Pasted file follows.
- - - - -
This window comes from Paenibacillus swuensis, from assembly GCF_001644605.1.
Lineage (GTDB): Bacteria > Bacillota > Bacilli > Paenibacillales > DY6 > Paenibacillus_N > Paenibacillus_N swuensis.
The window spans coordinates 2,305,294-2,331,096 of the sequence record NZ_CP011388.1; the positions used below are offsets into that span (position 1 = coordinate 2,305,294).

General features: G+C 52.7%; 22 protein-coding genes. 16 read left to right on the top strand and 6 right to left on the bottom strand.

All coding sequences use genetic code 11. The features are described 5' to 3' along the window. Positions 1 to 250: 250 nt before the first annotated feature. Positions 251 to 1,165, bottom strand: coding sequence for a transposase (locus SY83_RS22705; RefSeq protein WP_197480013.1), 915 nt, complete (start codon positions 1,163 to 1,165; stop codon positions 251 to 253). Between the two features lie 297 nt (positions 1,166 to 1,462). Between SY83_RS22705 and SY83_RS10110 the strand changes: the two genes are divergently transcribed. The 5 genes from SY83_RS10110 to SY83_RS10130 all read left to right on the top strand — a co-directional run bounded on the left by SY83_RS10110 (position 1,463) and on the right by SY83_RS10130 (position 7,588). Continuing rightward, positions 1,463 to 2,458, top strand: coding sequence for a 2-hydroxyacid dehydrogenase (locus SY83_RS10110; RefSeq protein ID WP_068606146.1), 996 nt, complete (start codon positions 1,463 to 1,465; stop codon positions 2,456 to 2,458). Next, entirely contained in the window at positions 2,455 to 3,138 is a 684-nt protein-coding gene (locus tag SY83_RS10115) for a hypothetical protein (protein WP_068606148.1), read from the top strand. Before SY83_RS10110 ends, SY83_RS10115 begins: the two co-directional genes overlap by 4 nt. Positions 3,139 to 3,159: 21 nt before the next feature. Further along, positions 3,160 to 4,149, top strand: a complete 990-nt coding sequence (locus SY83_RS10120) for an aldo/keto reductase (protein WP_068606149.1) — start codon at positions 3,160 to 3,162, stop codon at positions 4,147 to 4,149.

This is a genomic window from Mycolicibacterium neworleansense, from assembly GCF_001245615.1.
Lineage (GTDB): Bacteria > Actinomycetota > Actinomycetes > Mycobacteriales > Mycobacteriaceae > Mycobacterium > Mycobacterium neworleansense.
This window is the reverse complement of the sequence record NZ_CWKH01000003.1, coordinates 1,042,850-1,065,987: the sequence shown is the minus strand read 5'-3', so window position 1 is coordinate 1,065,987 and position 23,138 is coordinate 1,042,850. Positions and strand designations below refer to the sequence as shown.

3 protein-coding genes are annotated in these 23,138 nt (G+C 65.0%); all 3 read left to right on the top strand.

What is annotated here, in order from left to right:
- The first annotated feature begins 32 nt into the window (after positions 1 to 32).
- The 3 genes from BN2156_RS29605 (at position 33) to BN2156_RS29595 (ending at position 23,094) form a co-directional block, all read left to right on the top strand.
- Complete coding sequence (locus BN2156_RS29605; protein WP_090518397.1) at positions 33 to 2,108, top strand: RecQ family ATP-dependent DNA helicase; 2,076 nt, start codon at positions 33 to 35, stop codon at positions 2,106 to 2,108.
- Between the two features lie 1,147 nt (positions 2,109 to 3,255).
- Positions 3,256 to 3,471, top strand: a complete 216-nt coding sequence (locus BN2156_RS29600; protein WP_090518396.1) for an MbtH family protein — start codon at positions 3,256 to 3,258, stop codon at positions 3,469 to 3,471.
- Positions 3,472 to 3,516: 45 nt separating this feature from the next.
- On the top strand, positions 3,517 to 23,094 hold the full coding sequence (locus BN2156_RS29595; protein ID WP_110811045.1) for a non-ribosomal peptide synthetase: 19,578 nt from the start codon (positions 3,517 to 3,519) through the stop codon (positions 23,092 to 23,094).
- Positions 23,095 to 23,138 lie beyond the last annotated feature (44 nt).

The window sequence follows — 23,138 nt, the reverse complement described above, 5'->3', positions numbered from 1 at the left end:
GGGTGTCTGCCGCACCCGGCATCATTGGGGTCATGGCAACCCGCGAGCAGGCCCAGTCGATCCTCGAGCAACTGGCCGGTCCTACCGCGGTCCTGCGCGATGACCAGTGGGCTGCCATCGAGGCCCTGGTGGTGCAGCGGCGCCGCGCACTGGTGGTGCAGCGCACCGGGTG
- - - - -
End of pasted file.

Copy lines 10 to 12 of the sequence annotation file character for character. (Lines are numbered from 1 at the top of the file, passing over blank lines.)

What is annotated here, in order from left to right:
- The first annotated feature begins 32 nt into the window (after positions 1 to 32).
- The 3 genes from BN2156_RS29605 (at position 33) to BN2156_RS29595 (ending at position 23,094) form a co-directional block, all read left to right on the top strand.